Child A was 8 when he was accused of stealing food from his boarding school kitchen. We asked the school why the boy was so hungry and whether other boys were also taking food on night-time raids.

Child B was bullied at her prep school, where Mum worked part-time and was reluctant to complain. We advised on alternatives for the girl’s education and she has now settled in happily at her local state primary school.

Child C was accused of sexually assaulting another boy. We advised the accused child’s parents on how best to protect their son and safeguard his ongoing education.

Child D hated her independent sixth form and left after only three days. The bursar demanded two whole terms’ fees. We advised the parents on whether it was best to fight the school or to ‘pay up and move on.

Child E was falling behind, because her primary school teacher could not cope. What rights do parents have when the state school lets them down like that? We helped the parents to a better education.

If you are fed up with your child's school and you want to complain, this is how to do it:

    1. Talk to your child's Class Teacher or Head of Year. They should be able to sort it out for you.

    2. Get a copy of the school's Complaints Policy. The school should always use it and the staff there will usually try to help you.

    3. Go and see the Head Teacher. Make an appointment, if necessary. You will usually find that the Head is a kind and helpful cove, willing to listen and always wanting to make your school a better place.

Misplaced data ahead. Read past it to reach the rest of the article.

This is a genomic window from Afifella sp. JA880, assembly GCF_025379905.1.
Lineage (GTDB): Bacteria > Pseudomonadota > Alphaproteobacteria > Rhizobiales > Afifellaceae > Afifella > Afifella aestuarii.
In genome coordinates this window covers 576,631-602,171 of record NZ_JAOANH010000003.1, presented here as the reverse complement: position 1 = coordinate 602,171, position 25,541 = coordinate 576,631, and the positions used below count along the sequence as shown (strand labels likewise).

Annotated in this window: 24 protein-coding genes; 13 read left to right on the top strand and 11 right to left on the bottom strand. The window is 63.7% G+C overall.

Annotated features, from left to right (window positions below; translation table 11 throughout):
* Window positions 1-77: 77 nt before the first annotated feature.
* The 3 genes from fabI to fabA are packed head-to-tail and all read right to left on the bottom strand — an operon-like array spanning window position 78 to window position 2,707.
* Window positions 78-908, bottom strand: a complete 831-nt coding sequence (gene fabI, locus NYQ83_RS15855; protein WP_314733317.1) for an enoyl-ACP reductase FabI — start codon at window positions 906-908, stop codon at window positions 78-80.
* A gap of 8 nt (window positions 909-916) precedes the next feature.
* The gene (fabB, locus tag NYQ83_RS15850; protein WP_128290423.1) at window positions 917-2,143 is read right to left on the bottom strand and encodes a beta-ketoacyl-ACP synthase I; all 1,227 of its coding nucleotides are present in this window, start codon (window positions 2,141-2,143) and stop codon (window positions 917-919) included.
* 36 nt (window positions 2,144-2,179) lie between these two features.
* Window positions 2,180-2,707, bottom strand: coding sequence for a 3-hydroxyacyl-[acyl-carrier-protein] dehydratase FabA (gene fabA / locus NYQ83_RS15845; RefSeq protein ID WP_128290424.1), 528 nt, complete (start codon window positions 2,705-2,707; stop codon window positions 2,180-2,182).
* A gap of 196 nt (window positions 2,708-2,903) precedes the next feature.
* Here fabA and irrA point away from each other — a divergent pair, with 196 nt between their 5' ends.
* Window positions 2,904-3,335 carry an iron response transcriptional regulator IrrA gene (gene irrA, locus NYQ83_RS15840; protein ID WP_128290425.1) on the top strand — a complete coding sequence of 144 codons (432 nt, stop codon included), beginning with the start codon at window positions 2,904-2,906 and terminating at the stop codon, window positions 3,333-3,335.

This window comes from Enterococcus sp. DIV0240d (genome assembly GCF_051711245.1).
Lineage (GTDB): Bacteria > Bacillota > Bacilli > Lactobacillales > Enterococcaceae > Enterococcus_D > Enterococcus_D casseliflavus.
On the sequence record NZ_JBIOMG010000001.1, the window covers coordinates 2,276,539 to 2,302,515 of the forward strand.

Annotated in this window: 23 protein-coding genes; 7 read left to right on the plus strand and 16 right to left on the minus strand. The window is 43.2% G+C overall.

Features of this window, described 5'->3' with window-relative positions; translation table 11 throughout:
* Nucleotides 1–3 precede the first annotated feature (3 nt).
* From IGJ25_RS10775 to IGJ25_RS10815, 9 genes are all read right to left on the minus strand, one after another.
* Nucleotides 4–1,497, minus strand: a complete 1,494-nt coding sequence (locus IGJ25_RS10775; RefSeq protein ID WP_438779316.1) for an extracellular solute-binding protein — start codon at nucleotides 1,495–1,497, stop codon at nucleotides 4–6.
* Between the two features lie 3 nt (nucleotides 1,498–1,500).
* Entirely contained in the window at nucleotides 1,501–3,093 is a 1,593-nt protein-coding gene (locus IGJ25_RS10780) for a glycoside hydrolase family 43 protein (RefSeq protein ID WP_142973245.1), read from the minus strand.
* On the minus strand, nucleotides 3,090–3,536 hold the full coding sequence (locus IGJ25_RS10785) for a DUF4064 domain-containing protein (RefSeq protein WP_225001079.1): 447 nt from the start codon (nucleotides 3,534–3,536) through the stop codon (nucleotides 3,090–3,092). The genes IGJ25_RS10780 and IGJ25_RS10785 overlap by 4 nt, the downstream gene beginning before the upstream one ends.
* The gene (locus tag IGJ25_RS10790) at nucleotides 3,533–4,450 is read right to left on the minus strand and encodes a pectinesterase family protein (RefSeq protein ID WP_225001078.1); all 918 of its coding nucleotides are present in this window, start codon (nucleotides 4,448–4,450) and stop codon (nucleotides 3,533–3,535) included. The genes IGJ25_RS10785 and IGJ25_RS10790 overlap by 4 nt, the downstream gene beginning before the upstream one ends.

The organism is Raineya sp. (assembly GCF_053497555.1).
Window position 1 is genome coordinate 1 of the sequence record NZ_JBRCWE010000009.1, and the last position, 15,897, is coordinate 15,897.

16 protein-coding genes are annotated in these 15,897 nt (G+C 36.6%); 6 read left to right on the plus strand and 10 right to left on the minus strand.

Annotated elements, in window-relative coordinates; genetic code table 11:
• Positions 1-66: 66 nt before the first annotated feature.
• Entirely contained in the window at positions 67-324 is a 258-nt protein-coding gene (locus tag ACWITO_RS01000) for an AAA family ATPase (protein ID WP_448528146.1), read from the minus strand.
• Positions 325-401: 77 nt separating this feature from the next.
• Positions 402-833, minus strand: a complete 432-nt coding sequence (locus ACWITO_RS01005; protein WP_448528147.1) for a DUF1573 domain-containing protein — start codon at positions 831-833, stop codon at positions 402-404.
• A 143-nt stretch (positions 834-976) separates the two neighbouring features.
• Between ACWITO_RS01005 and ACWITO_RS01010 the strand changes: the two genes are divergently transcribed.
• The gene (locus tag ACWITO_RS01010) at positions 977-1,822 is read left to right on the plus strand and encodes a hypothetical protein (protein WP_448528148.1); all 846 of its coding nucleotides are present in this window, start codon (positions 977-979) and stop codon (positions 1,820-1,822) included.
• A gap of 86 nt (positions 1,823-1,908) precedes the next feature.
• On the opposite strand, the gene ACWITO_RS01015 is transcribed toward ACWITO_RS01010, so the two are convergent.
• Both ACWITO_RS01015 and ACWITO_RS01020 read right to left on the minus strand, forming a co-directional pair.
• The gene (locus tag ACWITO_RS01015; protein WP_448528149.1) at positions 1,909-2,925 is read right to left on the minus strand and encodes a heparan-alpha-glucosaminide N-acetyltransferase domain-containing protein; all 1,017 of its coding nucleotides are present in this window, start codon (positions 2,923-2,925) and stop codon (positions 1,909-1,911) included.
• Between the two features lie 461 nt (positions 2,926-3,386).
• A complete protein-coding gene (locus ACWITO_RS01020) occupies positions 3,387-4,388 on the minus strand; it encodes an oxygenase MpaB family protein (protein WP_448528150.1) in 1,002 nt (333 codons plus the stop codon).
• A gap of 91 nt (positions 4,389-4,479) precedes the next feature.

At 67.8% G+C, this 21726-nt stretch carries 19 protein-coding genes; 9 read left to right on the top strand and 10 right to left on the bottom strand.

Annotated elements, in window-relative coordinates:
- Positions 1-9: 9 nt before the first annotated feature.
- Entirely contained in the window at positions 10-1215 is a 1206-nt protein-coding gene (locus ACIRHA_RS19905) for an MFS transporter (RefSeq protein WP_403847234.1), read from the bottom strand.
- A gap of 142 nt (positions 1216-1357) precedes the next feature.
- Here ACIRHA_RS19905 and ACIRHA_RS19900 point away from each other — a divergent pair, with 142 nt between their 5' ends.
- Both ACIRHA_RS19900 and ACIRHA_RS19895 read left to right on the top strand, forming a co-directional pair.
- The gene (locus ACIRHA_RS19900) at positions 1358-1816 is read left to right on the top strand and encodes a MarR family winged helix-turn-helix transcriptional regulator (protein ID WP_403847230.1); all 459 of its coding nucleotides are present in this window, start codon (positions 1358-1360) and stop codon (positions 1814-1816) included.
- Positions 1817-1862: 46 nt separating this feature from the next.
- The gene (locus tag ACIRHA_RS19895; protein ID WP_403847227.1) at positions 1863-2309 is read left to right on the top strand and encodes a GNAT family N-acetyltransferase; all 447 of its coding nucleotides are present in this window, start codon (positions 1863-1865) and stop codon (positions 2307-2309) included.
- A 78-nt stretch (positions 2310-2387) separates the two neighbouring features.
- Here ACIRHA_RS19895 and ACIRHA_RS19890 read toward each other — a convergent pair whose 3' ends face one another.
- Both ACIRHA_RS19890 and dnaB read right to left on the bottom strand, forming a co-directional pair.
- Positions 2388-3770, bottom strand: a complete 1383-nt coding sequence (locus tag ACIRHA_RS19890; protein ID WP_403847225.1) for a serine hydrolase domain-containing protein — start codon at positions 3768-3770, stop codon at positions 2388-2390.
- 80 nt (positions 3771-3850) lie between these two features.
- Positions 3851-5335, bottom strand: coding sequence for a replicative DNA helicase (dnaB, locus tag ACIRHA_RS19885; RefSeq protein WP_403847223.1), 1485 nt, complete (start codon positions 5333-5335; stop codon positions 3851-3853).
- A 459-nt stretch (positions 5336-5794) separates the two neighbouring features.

4. Write a letter to the Chair of the School Governors. Mark your letter COMPLAINT. Tell them your story and say what you want them to do about it. Very often, your complaint will be heard by a small group of School Governors.

    5. If you are still not getting anywhere, the next stage is different at state schools and at independent schools: At an independent school, your options are limited, but you could try writing to the school's Inspectorate. This works particularly well if an inspection is already due and the inspectors are coming soon! Some independent schools have Ofsted Insepctions; others can use authorised private consortia. Many use the Independent Schools Inspectorate.

    6. If the Inspectors cannot or will not help, you can write to the (government) Department for Education, asking them to de-register the school and close it down. This level of complaint won't help your child, of course, and the best course of action, if you really find it unbearable, is often to move your child to a better school. Take some legal advice, though, about the consequences on next term's fees and the option of suing the school for breach of contract.

    7. See a solicitor. Find one who is a specialist in Education Law!

    NB. If your complaint is about a refusal of admission or about a school exclusion, expulsion or suspension, you may have a right to 'appeal' instead of sending in a 'complaint'. It's a different process.


If your child is at a boarding school or a day-school or being tutored or ‘educated otherwise’ at home, we can advise you on every aspect of your child’s school life:

  • school admissions
  • pupil discipline and detention
  • moving to a new school and expulsion
  • problems with teachers
  • assaults
  • accidents
  • curriculum
  • special needs
  • disputes over fees and the quality of education

If it affects your child’s schooling, we can assist .